Interview With Executive Director Mine Yoichi: Becoming “Translators” to Co-Create Knowledge by Bridging the Gap Between Different Stakeholders
Mine Yoichi was appointed as executive director of the JICA Ogata Sadako Research Institute for Peace and Development (JICA Ogata Research Institute) in April 2023. Fuu Yuzuka, a staff member of the Research Program Division, interviewed Mine to ask him how he would like the institute to grow and about the significance of human security in a world facing multiple, compounded crises.
Fuu Yuzuka, staff member of the Research Program Division, interviews Executive Director Mine Yoichi
Fuu: Please tell us about your area of expertise.
Mine: This is not an easy question to answer. In my high school days, I was often reading philosophy books. At university, I studied history. Over time, I developed a desire to study something that could directly contribute to making the world a better place, so I majored in development economics in graduate school. I made South Africa—at the time plagued by the apartheid regime—my base for fieldwork and started doing research on Africa. When I began to teach at universities, I joined different departments as offered, from international relations to political science to sociology. I think I was wandering around in search of ways to solve problems instead of immersing myself in one area of expertise. In my twenties, there were times when I was not sure about my career plans. How about becoming a Japan Overseas Cooperation Volunteer (JOCV)? What about finding a job at an NGO? But in the end, I decided to pursue an academic career because I thought there would be ways to contribute to the world as a professional researcher by writing things that other people would find useful. I think it all turned out well, fortunately, but my young days were full of trial and error.
Fuu: What first got you interested in development?
Mine: As a university student, I became interested in race relations in South Africa. Observing what was happening there, I realized how humans could be both ugly and noble. When I first visited South Africa in 1989, I realized that colonialism and racism are so complex and deep-seated that poverty in developing countries is not simply a matter of being slow in growth or having people who did not work very hard. I think my starting point was around that experience. South Africa is a microcosm of the world. I thought if this country gets better, the world would get better. Starting with field trips to South Africa, I went on to visit other African and Asian countries and gradually broadened my perspective.
Fuu: I heard you also taught at a university in South Africa.
Mine: Yes. As part of a scheme by the Japan Foundation, I worked at the University of Stellenbosch from 1998 to give lectures on the Japanese and Asian development experience . For one year, I did this from Japan by traveling to South Africa and then moved there for two years. At that time, Nelson Mandela was still alive and the atmosphere in the country was optimistic and forward-looking. Many people wanted to overcome racial differences and help build a new nation. It was a turning point for me to work as a member of a local tertiary institution where there was almost no other East Asian faculty member or even student. So-called Japanese common sense did not apply. In addition, since my wife and small children accompanied me, I was able to see how local society functioned through things like school activities. In South Africa, I saw blatant inequality and poverty, but one gets used to their presence the longer you stay. Habituation is frightening. In retrospect, by traveling back and forth between Japan and South Africa, I avoided getting used to South Africa’s situation, or in other words, I kept my interest in both societies alive. Most of my colleagues at the university were scholars of political science, which was not my discipline. I was able to learn a lot from them.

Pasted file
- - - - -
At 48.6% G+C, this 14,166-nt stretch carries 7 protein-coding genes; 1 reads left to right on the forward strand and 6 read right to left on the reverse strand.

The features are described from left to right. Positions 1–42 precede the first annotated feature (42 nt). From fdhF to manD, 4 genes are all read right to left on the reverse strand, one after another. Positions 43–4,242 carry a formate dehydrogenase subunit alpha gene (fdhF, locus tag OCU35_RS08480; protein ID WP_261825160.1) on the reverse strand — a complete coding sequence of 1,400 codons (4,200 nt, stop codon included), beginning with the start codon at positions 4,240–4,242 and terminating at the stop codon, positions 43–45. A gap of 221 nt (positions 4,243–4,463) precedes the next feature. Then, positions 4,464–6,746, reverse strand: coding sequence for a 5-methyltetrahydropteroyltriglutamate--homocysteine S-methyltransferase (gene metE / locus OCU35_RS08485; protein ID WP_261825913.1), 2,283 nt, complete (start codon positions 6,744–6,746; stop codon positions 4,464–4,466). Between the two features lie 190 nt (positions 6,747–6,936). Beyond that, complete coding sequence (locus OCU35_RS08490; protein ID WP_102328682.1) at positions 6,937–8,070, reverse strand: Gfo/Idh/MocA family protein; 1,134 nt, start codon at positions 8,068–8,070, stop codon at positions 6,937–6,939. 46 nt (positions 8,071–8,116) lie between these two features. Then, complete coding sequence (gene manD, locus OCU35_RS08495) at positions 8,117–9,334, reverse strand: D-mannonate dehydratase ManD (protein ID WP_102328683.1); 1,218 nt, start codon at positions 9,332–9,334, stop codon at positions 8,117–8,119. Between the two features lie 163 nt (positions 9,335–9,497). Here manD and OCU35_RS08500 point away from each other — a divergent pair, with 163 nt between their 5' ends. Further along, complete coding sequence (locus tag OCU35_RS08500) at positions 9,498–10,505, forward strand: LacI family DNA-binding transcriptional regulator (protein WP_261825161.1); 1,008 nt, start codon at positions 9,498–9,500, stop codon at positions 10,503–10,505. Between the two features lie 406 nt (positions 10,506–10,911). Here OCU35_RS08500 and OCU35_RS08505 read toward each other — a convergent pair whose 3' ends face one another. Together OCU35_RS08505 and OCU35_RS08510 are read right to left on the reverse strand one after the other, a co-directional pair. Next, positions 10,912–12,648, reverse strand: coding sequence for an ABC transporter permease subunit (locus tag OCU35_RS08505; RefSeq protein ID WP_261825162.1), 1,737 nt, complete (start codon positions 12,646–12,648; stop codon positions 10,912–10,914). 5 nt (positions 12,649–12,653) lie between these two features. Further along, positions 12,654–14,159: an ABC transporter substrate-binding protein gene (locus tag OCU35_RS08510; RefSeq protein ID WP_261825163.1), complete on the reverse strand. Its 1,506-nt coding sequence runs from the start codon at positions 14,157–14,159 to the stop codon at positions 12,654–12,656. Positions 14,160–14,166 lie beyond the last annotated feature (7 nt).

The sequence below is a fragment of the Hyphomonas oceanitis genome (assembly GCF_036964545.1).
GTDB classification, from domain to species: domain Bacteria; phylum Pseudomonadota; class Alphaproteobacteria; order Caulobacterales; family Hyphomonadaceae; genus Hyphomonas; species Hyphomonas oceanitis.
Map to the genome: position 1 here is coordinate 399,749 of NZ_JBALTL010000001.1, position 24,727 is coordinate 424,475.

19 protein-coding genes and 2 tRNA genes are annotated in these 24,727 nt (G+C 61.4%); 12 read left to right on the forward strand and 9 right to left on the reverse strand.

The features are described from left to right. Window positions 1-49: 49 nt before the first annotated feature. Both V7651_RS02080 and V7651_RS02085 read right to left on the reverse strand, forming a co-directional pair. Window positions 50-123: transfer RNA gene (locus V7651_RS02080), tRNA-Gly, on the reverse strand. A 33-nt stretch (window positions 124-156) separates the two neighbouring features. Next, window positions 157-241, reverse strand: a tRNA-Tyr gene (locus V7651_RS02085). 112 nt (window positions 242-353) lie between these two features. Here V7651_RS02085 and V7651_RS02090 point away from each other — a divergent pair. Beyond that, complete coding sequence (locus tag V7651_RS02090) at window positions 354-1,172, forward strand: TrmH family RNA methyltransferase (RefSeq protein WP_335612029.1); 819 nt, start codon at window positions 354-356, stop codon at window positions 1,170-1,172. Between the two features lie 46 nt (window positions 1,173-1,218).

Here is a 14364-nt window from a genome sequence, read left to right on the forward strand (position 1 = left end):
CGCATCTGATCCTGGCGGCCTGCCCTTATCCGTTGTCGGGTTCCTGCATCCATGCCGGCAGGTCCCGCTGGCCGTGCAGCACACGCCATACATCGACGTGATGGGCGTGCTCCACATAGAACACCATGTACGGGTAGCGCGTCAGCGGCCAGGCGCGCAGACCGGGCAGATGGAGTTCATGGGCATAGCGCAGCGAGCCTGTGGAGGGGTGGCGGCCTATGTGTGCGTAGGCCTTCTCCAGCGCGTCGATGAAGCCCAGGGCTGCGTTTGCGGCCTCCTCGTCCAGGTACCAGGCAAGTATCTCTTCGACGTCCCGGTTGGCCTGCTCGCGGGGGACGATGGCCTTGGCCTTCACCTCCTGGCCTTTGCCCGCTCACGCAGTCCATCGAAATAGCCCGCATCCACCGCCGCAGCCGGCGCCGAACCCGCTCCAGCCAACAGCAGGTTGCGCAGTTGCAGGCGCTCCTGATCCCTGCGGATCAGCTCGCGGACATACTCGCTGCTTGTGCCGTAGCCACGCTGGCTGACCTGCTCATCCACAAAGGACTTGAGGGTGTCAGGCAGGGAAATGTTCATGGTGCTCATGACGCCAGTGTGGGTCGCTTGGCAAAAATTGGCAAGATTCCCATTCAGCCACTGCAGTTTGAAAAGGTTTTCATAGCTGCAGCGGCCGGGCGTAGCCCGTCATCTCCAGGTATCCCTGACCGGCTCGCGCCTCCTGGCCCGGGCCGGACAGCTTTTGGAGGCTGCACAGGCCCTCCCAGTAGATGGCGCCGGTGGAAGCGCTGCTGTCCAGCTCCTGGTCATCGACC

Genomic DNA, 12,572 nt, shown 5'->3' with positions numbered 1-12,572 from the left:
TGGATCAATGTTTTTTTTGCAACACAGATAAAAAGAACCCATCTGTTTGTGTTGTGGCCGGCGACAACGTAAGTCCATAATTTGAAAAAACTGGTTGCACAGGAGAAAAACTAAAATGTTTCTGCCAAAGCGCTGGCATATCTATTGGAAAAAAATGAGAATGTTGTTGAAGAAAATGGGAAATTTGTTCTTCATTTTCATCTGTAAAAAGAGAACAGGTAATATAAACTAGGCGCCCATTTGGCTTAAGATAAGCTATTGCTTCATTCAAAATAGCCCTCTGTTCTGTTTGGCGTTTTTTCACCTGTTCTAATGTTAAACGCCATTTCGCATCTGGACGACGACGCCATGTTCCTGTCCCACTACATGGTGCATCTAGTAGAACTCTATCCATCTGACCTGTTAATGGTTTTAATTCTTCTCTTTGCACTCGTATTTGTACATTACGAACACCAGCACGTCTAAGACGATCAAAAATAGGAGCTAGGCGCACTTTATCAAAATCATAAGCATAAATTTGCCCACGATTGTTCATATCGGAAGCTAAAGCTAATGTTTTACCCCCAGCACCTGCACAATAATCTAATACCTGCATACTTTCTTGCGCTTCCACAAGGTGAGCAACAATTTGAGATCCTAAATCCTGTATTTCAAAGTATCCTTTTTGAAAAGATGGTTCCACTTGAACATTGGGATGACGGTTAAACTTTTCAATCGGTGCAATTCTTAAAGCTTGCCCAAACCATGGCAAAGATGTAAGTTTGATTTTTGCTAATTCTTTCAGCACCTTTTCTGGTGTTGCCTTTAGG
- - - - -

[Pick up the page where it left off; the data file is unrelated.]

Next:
Fuu: I think you benefited from doing interdisciplinary, cross-cutting research, didn’t you?
Mine: In the course of life, it is very important to concentrate on a specific field, like craftworkers do. JICA’s diverse projects have worked thanks to the dedication of leading experts dispatched to the field. However, we should note that the challenges are complex. Think about when children are vaccinated at school. Surely teachers will not say that they are just education specialists and have no idea about health care. When the children ask the teachers why they have to get their shots, the teachers should be able to explain. If you want to address development challenges in a holistic way, it is better to have an understanding of related fields of expertise or at least an interest in them. Information about how problems are solved in other fields may also be useful. In addition, I think there is a demand for those who can professionally serve like translators between different fields of expertise. In this sense, perhaps it was not a bad thing that I did research in various fields with a cross-cutting approach. To some extent, my experience may be useful at the JICA Ogata Research Institute, where members carry out a wide range of activities.
Fuu: Please tell us about your involvement with the JICA Ogata Research Institute and the kind of studies you have conducted so far.
Mine: When Madam Ogata Sadako became the president of JICA in 2003, she introduced the concept of human security to the organization. The following year, a research project on human security and poverty reduction was launched at the Institute for International Cooperation (the predecessor of the JICA Ogata Research Institute). My first contact with the institute was when I was invited to join this project. Since then, I have been involved with the institute for nearly 20 years. Among other things, I have participated in a project on conflict prevention in Africa and a series of projects studying the dynamic process of acceptance and diffusion of human security in East Asia. Recently, in March 2023, my book, Oral History of Development Cooperation: Beyond Crises, was published in Japanese as an outcome of the research project “Japan’s Development Cooperation: A Historical Perspective.” This book draws on interviews with over 200 people. The majority of interviewees were deliberately sampled from counterparts in developing countries instead of Japanese stakeholders. Oral history based on the narratives of aid recipients is hardly available in any donor country, but I think this research method captures the true feelings of counterparts through interviews and can be used in other research projects as well.